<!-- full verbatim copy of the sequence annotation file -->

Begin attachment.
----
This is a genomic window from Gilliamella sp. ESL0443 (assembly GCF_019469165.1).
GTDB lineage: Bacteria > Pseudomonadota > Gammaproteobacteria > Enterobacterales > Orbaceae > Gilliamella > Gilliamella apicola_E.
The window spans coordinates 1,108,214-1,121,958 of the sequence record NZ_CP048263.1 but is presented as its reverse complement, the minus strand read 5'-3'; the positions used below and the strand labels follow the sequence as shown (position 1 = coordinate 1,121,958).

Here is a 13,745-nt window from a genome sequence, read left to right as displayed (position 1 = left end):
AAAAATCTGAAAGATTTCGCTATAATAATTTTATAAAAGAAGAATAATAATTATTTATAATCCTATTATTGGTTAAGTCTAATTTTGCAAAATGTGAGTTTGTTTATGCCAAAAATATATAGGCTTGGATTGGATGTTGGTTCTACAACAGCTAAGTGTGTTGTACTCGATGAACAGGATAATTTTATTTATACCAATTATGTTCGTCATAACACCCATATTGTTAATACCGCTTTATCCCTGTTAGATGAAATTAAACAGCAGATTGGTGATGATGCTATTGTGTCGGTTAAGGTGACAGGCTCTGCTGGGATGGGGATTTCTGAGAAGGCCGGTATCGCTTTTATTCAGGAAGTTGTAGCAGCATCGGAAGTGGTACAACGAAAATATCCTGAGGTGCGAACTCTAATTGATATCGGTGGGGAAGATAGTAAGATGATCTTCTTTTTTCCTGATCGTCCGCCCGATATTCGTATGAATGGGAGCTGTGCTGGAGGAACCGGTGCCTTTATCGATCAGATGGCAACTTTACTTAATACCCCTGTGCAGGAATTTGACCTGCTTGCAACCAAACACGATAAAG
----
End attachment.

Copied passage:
This is a genomic window from Gilliamella sp. ESL0443 (assembly GCF_019469165.1).
GTDB lineage: Bacteria > Pseudomonadota > Gammaproteobacteria > Enterobacterales > Orbaceae > Gilliamella > Gilliamella apicola_E.
The window spans coordinates 1,108,214-1,121,958 of the sequence record NZ_CP048263.1 but is presented as its reverse complement, the minus strand read 5'-3'; the positions used below and the strand labels follow the sequence as shown (position 1 = coordinate 1,121,958).

Here is a 13,745-nt window from a genome sequence, read left to right as displayed (position 1 = left end):
AAAAATCTGAAAGATTTCGCTATAATAATTTTATAAAAGAAGAATAATAATTATTTATAATCCTATTATTGGTTAAGTCTAATTTTGCAAAATGTGAGTTTGTTTATGCCAAAAATATATAGGCTTGGATTGGATGTTGGTTCTACAACAGCTAAGTGTGTTGTACTCGATGAACAGGATAATTTTATTTATACCAATTATGTTCGTCATAACACCCATATTGTTAATACCGCTTTATCCCTGTTAGATGAAATTAAACAGCAGATTGGTGATGATGCTATTGTGTCGGTTAAGGTGACAGGCTCTGCTGGGATGGGGATTTCTGAGAAGGCCGGTATCGCTTTTATTCAGGAAGTTGTAGCAGCATCGGAAGTGGTACAACGAAAATATCCTGAGGTGCGAACTCTAATTGATATCGGTGGGGAAGATAGTAAGATGATCTTCTTTTTTCCTGATCGTCCGCCCGATATTCGTATGAATGGGAGCTGTGCTGGAGGAACCGGTGCCTTTATCGATCAGATGGCAACTTTACTTAATACCCCTGTGCAGGAATTTGACCTGCTTGCAACCAAACACGATAAAG